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October 15, 2017 / conservadox

Dvar Torah – Bereshit

As I mentioned a few posts ago, this year I am using a Chumash based on the Onkelos translation.  Onkelos differs from the most recent Orthodox Chumashes; Onkelos tends to favor rationalist interpretations of the Torah.

For example, Gen. 6:2 refers to “bnai ha-elohim” (literally “sons of the powerful” orr “sons of God”) suggesting that this group took wives among the children of men.  Onkelos translates as “great ones” suggesting some sort of exploitation by the powerful.   Similarly, he translates 6:4 as “mighty ones of old” (while by contrast Miller refers to “giants on the earth” implying a different race). The commentary notes that some commentaries think this involves some sort of supernatural group such as fallen angels- but Onkelos is having none of that.

So what does God do about this?  Onkelos writes that God “retracted through his memra [word or wisdom] that He had made man on earth.” Why does Onkelos use the term “memra”? Other translations refer to God “regretting” the creation of man, and Onkelos isn’t comfortable with suggesting human emotions to God.   After all, if God is beyond time why would God change God’s mind?



October 15, 2017 / conservadox

shul website updated

I updated my Manhattan shul guide today with a look at the Lower East Side’s Chasam Sopher.  Too right wing for me!

October 15, 2017 / conservadox

Shabbos lunch

This actually was going to be Shabbos dinner, but then I was invited out.  Because the original humans were vegetarians, I usually have a vegetarian meal for Parshat Bereshit*.  By and large this was no exception.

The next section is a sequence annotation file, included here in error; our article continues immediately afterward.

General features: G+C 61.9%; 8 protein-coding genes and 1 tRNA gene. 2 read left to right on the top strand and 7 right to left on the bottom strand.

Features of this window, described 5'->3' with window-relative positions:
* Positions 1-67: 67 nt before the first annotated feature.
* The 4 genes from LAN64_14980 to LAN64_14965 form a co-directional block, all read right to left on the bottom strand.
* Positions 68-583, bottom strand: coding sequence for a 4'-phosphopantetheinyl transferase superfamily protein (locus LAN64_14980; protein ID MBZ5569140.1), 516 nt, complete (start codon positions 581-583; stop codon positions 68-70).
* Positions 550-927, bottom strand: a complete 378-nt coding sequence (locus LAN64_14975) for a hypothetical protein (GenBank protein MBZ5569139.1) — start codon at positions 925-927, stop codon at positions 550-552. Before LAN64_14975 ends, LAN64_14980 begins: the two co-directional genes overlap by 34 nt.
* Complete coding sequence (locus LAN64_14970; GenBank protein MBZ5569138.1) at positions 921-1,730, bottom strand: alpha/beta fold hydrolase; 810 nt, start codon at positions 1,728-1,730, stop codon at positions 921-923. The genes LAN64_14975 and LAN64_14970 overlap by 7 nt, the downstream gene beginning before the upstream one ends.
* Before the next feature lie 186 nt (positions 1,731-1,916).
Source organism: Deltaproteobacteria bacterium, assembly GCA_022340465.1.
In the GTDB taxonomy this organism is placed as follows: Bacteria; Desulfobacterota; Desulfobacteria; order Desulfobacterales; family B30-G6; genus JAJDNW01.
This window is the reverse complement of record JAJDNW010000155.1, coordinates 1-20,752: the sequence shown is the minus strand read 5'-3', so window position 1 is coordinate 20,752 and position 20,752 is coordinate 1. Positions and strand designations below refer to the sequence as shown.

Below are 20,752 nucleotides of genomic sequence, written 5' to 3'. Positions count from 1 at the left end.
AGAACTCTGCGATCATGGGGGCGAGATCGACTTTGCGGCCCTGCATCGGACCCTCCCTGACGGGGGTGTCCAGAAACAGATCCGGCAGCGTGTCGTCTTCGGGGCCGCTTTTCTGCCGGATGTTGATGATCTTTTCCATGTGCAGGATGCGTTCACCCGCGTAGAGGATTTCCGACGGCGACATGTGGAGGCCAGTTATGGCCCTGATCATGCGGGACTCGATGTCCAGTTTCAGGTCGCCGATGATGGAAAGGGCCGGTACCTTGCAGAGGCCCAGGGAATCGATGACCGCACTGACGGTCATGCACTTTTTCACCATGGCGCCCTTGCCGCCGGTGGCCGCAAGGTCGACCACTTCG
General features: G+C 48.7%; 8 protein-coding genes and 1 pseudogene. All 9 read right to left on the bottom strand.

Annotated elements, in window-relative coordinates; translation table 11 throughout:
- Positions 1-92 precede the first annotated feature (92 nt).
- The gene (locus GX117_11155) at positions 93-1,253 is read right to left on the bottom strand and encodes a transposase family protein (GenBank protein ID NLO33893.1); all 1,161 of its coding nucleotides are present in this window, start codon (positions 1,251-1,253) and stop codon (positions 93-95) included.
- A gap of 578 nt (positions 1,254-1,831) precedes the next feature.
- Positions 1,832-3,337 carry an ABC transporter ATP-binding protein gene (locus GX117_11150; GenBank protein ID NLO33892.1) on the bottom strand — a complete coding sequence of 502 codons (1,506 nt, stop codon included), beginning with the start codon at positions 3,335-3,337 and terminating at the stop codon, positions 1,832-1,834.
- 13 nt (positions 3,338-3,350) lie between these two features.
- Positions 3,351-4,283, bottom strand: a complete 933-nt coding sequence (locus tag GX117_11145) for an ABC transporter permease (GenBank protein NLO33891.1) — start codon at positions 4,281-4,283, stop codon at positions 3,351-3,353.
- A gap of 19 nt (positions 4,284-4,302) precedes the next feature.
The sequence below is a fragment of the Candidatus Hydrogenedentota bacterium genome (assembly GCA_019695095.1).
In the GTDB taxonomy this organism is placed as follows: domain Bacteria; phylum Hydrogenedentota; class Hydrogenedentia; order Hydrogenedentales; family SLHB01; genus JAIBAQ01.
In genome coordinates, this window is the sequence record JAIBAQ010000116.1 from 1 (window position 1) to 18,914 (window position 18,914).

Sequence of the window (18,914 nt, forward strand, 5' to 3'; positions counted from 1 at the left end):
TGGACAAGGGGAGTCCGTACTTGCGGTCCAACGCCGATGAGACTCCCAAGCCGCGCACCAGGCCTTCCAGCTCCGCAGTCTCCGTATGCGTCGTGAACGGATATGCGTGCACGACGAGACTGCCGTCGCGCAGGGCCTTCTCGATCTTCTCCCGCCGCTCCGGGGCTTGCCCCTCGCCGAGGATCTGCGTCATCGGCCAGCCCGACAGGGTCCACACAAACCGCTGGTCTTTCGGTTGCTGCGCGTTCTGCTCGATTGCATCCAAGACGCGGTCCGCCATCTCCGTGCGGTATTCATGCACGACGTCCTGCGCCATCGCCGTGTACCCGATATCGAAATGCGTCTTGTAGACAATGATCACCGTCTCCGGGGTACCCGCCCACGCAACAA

My main dish was a mix of lentils and rice noodles.  I also had figs (because Adam and Eve wore fig leaves) and apples, as well as cotton candy.

Also, this year I’m starting something new.  I read something a few years ago about a kosher family that had something from a different nation every shabbos, starting at the beginning of the alphabet (Afghanistan).  I had a fairly simple Afghan-ish dish (leek dumplings)- it didn’t turn out that well, but I was more focused on other dishes.


*With a slight twist: I used a tiny bit of bison meat for Eruv Tavshilin which I ate.

October 9, 2017 / conservadox

new chumash

I am finally done with Miller and had to find a new chumash/commentary for this year.  My school library has something very unusual: a translation based on Onkelos (who apparently lived in Roman times).   In addition to the translation there is the usual set of medieval commentators, but more detail than Miller or even Artscroll, so I’ll spend a lot more time studying the Pentateuch than in recent years.  The main authors are Israel Drazin and Stanley Wagner, two (apparently) modern Orthodox rabbis.

Because I will be studying Bereshit over Shemini Atzeret (when I am not going to use email) do not expect to see a Dvar Torah until next week.

October 1, 2017 / conservadox

Teshuva, Tefilla and Technology

The Untakeh Tokef prayer, which Jews read yesterday and also on Rosh Hashanah, says that “teshuva, tefillah and tzedakah” (roughly translated as repentance, prayer and charity) mitigates the severity of Divine decrees of misfortune.

But after the recent natural disasters, I thought of another T: technology.  Most of the recent hurricanes have taken about 50-100 lives (though it may be still too early to tell in Puerto Rico).  The latest death toll from the Mexico earthquake is about 360.

By contrast, natural disasters in less developed countries were far worse.  For example, the 2010 earthquake in Haiti killed over 150,000 people, and premodern earthquakes killed even more.   Modern technology leads to better building codes etc. – though having said that, our dependence on electricity makes non-fatal disasters more miserable in some less important ways.

October 1, 2017 / conservadox

Dvar Torah- Vezot Habracha